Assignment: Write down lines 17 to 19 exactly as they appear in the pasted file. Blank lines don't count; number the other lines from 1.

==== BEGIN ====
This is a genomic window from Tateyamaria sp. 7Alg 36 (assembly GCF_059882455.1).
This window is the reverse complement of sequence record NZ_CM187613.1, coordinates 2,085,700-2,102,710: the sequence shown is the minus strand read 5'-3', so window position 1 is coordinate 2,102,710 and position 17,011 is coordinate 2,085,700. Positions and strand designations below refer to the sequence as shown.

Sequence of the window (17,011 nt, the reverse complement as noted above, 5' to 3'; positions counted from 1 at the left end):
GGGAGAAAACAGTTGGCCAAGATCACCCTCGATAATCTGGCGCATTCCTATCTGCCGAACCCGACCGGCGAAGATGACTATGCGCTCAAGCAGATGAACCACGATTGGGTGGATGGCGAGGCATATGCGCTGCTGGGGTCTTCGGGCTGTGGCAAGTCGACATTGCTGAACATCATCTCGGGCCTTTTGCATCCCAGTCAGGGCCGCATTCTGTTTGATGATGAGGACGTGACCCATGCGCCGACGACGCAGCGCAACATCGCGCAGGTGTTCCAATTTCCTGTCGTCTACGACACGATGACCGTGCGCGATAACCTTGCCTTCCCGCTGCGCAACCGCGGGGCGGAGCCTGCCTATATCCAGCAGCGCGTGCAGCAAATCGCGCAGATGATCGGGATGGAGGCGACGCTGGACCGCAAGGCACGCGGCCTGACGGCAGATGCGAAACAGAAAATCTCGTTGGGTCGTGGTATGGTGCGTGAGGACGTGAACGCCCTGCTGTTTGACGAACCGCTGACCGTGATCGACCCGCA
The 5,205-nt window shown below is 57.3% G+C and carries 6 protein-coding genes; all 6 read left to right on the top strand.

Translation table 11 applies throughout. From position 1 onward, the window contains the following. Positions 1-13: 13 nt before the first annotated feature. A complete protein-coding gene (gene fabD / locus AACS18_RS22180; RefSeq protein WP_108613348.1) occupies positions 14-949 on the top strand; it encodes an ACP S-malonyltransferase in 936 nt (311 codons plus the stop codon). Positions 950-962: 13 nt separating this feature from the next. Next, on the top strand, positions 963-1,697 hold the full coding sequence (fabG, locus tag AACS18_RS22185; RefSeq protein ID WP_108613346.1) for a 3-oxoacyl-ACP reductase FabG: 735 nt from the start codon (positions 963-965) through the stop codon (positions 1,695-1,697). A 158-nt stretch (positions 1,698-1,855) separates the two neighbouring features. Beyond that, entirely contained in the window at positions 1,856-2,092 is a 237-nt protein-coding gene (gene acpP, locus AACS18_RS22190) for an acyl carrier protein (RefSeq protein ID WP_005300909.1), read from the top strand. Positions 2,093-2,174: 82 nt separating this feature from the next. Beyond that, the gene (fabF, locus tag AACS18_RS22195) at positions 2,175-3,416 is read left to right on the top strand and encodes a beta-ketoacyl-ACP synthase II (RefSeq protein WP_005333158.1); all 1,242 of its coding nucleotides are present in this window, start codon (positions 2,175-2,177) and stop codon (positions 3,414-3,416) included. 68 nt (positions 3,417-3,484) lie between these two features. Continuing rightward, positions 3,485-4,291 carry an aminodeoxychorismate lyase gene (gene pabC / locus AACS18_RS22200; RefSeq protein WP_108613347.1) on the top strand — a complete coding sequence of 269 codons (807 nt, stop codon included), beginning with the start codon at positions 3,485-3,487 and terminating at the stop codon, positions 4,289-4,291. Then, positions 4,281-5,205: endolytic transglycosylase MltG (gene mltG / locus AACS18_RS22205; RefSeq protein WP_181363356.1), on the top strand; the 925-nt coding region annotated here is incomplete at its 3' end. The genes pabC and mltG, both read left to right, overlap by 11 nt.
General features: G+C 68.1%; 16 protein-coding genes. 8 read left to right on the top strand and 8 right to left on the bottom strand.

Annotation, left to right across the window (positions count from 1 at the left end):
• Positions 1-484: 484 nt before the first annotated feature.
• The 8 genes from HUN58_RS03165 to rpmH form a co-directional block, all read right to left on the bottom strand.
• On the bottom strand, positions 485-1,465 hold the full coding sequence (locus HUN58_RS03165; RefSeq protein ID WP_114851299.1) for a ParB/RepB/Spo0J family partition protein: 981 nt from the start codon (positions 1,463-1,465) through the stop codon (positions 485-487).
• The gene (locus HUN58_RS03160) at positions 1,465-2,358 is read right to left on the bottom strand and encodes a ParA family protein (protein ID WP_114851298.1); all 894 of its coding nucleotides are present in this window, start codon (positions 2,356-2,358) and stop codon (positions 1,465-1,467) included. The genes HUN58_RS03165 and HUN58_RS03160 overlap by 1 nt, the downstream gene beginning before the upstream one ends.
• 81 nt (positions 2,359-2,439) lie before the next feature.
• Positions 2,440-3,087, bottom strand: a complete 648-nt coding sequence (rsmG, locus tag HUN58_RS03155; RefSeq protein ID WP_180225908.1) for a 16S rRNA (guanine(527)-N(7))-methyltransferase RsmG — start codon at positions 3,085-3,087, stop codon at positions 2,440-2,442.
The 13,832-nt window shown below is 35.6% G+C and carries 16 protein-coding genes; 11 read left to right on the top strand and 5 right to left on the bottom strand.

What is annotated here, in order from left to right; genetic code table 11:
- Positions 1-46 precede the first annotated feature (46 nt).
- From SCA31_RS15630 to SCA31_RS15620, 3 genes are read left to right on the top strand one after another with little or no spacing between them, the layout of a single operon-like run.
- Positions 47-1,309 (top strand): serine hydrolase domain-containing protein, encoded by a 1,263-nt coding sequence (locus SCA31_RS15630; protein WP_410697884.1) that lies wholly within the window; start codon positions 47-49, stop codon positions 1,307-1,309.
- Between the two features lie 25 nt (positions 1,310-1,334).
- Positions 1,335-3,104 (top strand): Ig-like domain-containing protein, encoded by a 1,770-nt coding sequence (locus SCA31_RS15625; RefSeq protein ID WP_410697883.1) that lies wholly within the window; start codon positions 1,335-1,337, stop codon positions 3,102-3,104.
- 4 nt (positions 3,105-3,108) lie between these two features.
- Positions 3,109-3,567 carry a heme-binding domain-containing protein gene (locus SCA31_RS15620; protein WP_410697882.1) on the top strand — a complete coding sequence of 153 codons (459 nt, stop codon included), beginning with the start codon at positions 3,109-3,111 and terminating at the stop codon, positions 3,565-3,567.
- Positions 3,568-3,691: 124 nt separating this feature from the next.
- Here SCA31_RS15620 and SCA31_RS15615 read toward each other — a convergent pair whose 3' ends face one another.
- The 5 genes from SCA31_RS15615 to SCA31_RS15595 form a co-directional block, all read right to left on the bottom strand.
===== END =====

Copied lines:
- Positions 1-46 precede the first annotated feature (46 nt).
- From SCA31_RS15630 to SCA31_RS15620, 3 genes are read left to right on the top strand one after another with little or no spacing between them, the layout of a single operon-like run.
- Positions 47-1,309 (top strand): serine hydrolase domain-containing protein, encoded by a 1,263-nt coding sequence (locus SCA31_RS15630; protein WP_410697884.1) that lies wholly within the window; start codon positions 47-49, stop codon positions 1,307-1,309.